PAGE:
Wow! I am back from this crazy two week break, having successfully rocked the world of public transportation and after visiting three different countries. I owe huge thanks to Adele and Vincent, Ursula and Phillip, and Steve and Kristel, who gave me the contacts of these lovely people who hosted me and made the trip very special! Thanks again!
The adventure began on the 20th, when that morning I scurried as fast as I could to the Salzburg Airport, checked in and made it in time for my flight to London. As the plane took off you could see the Alps really well, and it was like a wall of mountains to the south. Quite a sight! From the London Luton Airport I took a bus into London (almost an hour away), and had fun listening to British music on my iPod while I freaked out because I was in ENGLAND! Then there was no trouble finding the hostel, which was just a short walk away from the Baker Street bus stop, checked in, dropped off my stuff, and then decided to go down town.
It is quite essential to know the Tube/Underground when you’re in London, and to know the cheapest way to get around. This, by the way, is the Oystercard, which you can put a set amount of pounds on and it’ll get you far! Otherwise it’s quite expensive to get around. Luckily my friend Melissa recommended that I get one ahead of time, so I saved a lot of money on transportation, and ten pounds got me through my whole stay! However, I was totally confused by the Tube for like an hour, and spent a fair amount of time blundering around in tunnels before I figured it out. But, once I got used to it, it was awesome, and took me straight to Trafalgar Square.
When I emerged from the station, it was so cool to really set foot in London! The National Gallery and the National Portrait Gallery are all in Trafalgar Square, so that’s where I spent most of my visit. I spent some of the afternoon looking to see if I could find a copy of the new Mick Ronson biography at any of the bookstores on Charing Cross Road, but to no avail, which was annoying, and dashed my reading material plans for the trip. But, I then headed to the National Portrait Gallery, which had a cool exhibit on the Sixties and Swinging London (it was called “the Beatles to Bowie” so I obviously had to go). That was a fun way to start my visit, seeing very good photographs of all my favorite British musicians, and they were playing some sixties music throughout the exhibit, and I recognized all the songs, which was fun.
As I left the Gallery, I saw a glimpse of Big Ben in the distance, and thought I would go explore around there. So I walked all the way down White Hall Street, and took a look at the beautiful Westminster Abbey and the massive clock tower. It was all very pretty in the twilight. Just around the corner was the Thames, and across the bank was the London Eye (the giant ferris wheel). Then I was quite tired, and my legs were pretty exhausted, so I headed back to the hostel (but first made a stop at Picadilly Circus, just to check it out), got a great dinner from a restaurant down the street, then relaxed a little before heading to bed.
Something that struck me rather funny about London was the way that they label everything. Their signs don’t simply say “exit”, instead it’s “the way out”, and rather than a “yield” sign, it’s “give way”. Quite cute, and very British.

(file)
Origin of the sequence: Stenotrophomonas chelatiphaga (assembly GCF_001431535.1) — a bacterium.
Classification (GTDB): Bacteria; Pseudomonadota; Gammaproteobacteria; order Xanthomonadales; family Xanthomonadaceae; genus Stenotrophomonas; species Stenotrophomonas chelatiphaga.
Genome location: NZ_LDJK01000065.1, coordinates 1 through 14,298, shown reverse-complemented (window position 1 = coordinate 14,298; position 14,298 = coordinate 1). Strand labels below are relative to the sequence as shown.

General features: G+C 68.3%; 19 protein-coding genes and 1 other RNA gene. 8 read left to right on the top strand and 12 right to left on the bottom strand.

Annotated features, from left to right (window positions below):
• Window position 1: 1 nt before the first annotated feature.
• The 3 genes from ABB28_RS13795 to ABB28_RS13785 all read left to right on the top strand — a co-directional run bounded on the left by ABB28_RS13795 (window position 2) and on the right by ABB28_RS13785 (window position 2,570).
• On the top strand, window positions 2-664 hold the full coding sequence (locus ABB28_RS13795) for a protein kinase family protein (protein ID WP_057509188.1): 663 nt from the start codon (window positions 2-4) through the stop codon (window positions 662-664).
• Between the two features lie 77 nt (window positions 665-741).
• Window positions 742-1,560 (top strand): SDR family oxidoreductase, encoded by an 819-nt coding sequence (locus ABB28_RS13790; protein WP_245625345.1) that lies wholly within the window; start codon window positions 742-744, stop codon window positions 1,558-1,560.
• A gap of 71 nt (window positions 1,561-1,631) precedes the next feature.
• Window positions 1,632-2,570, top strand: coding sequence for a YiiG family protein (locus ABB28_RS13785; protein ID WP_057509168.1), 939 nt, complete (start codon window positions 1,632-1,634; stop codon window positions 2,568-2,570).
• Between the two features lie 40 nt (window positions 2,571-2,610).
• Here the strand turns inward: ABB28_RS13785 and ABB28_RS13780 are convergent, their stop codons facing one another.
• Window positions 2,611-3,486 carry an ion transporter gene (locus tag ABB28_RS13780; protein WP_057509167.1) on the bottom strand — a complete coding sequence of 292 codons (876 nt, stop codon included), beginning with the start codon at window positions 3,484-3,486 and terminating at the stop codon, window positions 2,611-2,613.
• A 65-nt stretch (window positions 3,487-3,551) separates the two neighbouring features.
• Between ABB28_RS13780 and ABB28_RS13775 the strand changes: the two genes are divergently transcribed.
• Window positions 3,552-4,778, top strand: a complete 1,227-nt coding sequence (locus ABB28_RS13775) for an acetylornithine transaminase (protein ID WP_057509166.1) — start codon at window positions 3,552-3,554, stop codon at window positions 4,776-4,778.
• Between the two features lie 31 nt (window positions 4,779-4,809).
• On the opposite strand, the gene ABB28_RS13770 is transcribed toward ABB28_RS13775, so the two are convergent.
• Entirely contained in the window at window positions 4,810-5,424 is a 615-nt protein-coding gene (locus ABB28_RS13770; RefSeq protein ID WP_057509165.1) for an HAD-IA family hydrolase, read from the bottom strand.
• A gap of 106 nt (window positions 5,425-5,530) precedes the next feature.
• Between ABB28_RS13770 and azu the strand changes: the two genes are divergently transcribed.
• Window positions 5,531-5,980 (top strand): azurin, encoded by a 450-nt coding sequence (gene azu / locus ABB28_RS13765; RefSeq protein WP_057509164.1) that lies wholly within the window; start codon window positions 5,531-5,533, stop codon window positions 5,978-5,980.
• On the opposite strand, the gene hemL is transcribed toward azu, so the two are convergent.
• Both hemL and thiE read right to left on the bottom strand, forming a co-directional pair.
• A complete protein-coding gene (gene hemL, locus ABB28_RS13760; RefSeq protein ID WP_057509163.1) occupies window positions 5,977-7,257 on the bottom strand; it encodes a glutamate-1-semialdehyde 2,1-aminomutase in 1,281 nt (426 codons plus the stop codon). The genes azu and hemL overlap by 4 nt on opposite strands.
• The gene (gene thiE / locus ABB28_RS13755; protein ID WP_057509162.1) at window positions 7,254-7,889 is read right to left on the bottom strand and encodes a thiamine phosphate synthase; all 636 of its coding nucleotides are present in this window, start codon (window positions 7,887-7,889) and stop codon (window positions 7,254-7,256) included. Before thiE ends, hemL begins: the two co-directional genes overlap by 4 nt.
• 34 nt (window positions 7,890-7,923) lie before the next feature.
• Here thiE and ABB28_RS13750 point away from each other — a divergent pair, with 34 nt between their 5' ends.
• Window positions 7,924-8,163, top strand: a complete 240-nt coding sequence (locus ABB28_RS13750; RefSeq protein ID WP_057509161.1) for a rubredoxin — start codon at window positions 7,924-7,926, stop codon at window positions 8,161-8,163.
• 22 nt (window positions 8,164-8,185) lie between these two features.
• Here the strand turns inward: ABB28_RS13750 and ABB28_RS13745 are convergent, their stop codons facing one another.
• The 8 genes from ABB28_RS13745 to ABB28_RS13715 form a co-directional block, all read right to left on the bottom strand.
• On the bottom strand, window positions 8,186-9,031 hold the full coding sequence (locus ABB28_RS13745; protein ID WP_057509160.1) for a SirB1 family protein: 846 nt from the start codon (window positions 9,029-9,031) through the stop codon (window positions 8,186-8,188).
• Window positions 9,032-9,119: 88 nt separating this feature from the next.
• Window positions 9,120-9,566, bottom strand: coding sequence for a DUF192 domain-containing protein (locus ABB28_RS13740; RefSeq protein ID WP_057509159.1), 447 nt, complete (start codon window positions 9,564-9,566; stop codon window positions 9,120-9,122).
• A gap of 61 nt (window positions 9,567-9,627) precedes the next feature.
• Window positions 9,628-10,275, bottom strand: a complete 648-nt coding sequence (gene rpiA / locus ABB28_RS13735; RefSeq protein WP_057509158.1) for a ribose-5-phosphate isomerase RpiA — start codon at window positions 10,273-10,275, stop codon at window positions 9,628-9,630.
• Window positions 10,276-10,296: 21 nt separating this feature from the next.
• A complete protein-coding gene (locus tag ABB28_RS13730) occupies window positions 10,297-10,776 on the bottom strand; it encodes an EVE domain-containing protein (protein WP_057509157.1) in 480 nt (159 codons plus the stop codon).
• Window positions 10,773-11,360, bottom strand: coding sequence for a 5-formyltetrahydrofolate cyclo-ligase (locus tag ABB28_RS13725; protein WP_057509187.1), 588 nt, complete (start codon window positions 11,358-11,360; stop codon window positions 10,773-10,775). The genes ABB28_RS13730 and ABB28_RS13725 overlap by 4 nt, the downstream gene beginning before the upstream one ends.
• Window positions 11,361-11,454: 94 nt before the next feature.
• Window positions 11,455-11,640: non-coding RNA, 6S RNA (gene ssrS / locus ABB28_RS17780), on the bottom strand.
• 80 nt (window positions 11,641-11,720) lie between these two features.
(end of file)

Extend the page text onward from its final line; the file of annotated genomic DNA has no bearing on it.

The next morning I was chatting with the girl in the bunk under me at the hostel, and she was really neat. Her name was Sarah, and she was also an artist (she does printmaking at a gallery studio nearby), who was staying there while she looked for an apartment near her work. She was nice to talk to, and gave me tips on how to get cheaper tickets for the theater during the day. I took this advice to heart, and snagged stage seats to see “Othello” at Trafalgar Studios that night.
My first stop that day was the Globe Theater, so I could take a tour of the reconstruction of Shakespeare’s play house! The original Globe burned down due to a fire, started when a spark from a cannon set off during a production of Henry VIII landed on the thatch roof. Not very clever special effects. That was pretty interesting, and I learned about how the Theater worked back in the day, and about the costumes of Elizabethan times and so on. So that fulfilled one of my hopes and dreams...
After grabbing a quick lunch at a classic little London cafe, I went to the National Gallery for about five hours straight. It was a big museum, full of wonderful works of art. It was really amazing to get to see pieces like Van Gough’s “Sunflowers” and some of Monet’s Giverny pieces, not to mention work by Ingres, Van Dyck, Titian, Raphael, Velasquez and Rembrandt! An excellent way to spend the afternoon. Then I ran back to the hostel for a quick sandwhich for dinner, put on some nice clothes, and then went back into town for a night at the theater.
To see a Shakespeare production in the heart of London was a great experience. This version of Othello was really fantastic (and nearly uncut so it was LONG) and all the actors were very good. Having a stage seat was fun too, since I was right in the middle of all the action going on. The people I was sitting next to also spotted someone famous in the audience named Jonathan Ross (who I had no idea who that was at the time), who I later discovered is a famous announcer for the BBC who has said some rather controversial things. The were all jazzed and went to get photos with him at intermission. But what a great evening!
The next morning I was off again, taking another bus to east-Jesus-nowhere London and another airport, this time heading to Paris!